When is the victory greatest? When do you learn the most? Is it when you head the high road to success? Or is it when you overcome difficult hurdles, almost giving up and despite all odds finally celebrate your success?
We usually use our own success as a starting point, when we tell about our achievements and skills. It is only natural to talk about victories instead of failures; however, I believe that you learn more from the disappointments you get from defeat than from the thrill you get from success.
In the late summer, nine other enthusiasts and I signed up for an attempt to climb the highest mountain in Europe - Mont Blanc - in the name of charity. The plan was to climb the mountain and thereby raise money for the Child Accident Prevention Foundation. We started the intense training around six months prior to the expedition, which included sessions on safety, strength, fitness, climbing and trekking. The preparation was aimed at converting mountain-novices in to semi-professional climbers, who had a fair chance of reaching the top of Mont Blanc.
The preparation went well and culminated with a training camp in the mountains surrounding Mont Blanc, where we were to get accustomed to the heights and environment. We were ready and everything was set for us to start climbing the mountain the next morning. Then came the shock: The temperature on the mountain was too high and therefore the risk of an avalanche was too high, so the climb was canceled due to security reasons. It was a massive disappointment and a shattering defeat for the whole team. After six months of intense preparation, the expected sweetness of victory transformed into a major defeat within a few minutes. And there was nothing we could do about it!
We sat in the camp at the base of the mountain and we were back to square one. Several of the team members wanted to go home, some wanted to climb the mountain despite the danger and some wanted to climb other mountains. The team was about to break up because we were all frustrated and about to give up. The reactions were completely understandable and natural and exactly the same as you find in business, when defeat hits you; when you lose an important customer, an important project or miss an important delivery. Most teams have experienced the feeling of losing a battle and the bitter frustration, which comes along with it.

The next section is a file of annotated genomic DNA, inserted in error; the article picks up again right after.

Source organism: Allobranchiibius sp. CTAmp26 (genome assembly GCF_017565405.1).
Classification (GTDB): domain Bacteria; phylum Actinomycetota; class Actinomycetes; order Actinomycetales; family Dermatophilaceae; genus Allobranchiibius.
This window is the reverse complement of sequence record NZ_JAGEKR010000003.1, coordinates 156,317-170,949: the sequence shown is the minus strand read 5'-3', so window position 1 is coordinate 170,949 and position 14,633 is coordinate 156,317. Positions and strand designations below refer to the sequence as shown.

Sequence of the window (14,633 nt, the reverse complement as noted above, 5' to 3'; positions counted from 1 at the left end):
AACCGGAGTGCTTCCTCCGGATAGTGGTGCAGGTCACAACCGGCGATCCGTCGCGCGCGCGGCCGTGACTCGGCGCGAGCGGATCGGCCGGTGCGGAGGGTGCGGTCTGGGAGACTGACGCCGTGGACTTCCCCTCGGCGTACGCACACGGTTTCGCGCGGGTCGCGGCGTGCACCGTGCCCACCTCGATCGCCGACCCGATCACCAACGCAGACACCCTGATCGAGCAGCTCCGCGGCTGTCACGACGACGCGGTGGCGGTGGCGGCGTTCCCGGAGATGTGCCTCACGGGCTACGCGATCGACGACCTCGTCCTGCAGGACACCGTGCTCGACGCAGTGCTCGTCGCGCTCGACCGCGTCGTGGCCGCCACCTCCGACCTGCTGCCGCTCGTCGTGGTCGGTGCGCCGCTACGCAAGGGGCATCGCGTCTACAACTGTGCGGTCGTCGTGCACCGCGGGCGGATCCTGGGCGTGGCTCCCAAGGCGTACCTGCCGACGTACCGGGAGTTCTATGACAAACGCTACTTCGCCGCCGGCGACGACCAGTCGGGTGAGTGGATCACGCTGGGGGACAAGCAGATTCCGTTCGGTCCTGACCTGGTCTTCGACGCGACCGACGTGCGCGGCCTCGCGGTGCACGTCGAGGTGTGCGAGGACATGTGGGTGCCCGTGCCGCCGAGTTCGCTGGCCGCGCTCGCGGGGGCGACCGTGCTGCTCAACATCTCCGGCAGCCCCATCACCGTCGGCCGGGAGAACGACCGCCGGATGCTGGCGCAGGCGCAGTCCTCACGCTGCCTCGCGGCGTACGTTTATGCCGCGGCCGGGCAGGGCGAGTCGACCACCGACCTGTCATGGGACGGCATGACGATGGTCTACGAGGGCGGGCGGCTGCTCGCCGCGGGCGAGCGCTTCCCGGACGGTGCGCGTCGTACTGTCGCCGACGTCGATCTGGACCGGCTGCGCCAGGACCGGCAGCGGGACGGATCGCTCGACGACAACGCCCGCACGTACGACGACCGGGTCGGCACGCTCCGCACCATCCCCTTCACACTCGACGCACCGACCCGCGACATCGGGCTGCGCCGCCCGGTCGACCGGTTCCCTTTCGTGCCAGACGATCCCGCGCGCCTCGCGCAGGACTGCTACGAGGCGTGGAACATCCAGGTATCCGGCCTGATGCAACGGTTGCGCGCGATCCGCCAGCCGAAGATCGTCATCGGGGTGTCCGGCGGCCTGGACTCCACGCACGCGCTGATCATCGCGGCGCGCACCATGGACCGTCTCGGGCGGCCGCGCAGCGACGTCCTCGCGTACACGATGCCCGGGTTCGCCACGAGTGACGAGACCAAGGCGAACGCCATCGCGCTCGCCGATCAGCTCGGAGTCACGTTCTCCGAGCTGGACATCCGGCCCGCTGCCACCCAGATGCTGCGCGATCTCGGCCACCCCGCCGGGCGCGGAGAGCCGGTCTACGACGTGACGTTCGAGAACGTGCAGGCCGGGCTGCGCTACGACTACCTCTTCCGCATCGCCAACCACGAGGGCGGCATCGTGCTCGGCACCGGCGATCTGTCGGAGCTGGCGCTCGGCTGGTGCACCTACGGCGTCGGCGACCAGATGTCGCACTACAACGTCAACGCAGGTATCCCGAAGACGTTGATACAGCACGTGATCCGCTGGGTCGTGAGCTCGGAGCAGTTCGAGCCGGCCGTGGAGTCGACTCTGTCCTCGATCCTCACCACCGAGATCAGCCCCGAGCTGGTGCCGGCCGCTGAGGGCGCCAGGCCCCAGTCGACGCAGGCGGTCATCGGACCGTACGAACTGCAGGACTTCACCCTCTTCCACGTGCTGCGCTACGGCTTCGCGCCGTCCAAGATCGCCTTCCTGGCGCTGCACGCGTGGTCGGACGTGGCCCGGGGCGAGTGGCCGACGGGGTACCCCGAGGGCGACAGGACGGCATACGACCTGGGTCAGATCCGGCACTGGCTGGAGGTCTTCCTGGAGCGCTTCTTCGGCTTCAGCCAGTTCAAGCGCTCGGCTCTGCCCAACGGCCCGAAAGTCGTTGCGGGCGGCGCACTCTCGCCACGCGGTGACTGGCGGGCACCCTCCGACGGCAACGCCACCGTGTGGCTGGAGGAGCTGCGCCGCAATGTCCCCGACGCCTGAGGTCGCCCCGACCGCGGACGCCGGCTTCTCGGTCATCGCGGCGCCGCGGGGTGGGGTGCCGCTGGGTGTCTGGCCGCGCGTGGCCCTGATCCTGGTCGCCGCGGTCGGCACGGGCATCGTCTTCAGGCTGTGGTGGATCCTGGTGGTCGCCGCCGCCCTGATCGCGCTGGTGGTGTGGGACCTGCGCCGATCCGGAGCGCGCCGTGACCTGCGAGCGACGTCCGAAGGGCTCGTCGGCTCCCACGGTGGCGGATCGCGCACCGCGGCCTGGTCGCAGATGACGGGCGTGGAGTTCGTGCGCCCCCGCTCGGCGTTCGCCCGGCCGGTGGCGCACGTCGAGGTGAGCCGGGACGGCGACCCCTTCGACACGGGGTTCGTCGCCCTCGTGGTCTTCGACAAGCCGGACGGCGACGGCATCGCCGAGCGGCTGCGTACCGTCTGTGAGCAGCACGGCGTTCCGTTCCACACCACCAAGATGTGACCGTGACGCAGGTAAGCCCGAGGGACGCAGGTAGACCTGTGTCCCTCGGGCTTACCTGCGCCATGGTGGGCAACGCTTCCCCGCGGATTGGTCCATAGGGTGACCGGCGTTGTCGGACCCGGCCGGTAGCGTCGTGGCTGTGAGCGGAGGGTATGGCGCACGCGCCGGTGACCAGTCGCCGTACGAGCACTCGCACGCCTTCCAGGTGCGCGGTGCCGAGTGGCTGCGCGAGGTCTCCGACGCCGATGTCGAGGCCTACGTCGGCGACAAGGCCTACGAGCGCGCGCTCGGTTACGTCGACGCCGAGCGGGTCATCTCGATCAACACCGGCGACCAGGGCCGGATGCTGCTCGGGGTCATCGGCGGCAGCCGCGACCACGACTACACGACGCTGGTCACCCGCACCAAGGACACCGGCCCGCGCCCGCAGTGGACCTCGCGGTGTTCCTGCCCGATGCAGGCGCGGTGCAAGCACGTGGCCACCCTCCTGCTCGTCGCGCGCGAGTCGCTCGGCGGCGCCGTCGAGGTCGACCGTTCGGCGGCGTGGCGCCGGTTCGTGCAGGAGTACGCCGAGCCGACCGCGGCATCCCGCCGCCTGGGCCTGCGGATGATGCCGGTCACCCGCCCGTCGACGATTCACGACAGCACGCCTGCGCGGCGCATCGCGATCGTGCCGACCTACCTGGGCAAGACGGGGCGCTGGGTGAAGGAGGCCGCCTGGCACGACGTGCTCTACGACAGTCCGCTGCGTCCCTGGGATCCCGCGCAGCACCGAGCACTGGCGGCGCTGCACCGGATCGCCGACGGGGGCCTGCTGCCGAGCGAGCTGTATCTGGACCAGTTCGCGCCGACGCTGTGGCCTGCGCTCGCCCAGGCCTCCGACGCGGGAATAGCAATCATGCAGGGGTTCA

So how do move on as a team and turn the defeat into a victory?
During that afternoon, our team went through an intense process.
- What could we have done differently? We concluded that we had done all that was possible and had prepared ourselves optimally, so there was nothing we could have done differently. We could have chosen another time of year, but that was practically impossible.
- We let the decision fall into place. We all shared our feelings and positions. We actually had five “mountainside councils” during the day and ended up agreeing on the next steps. The leader of the expedition played a vital role as promoter and motivator for the decision. Leadership is very important in this phase to keep up the motivation.
- We defined a new and motivating goal. We choose to climb the sister mountain, named Mont Blanc du Tacul, which is both challenging and magical. It was essential to keep the motivation after the defeat and quickly set a new and realistic goal.
The whole team climbed the mountain and we all had a fantastic experience, where the defeat turned into a feeling of victory and winning.
On the way home, I realized that I had witnessed a study in management and team dynamics. In less than 36 hours, I had experienced how a group of individualists turned into a team, suffering defeat and celebrating victory together and how we ended up succeeding through realization, teamwork and re-focus.
In business, defeat are inevitable and we all experience them, however it is important to prepare your team to handle the defeats, learn from them and move on. That way the defeat becomes a another necessary detour to success, rather than the rule.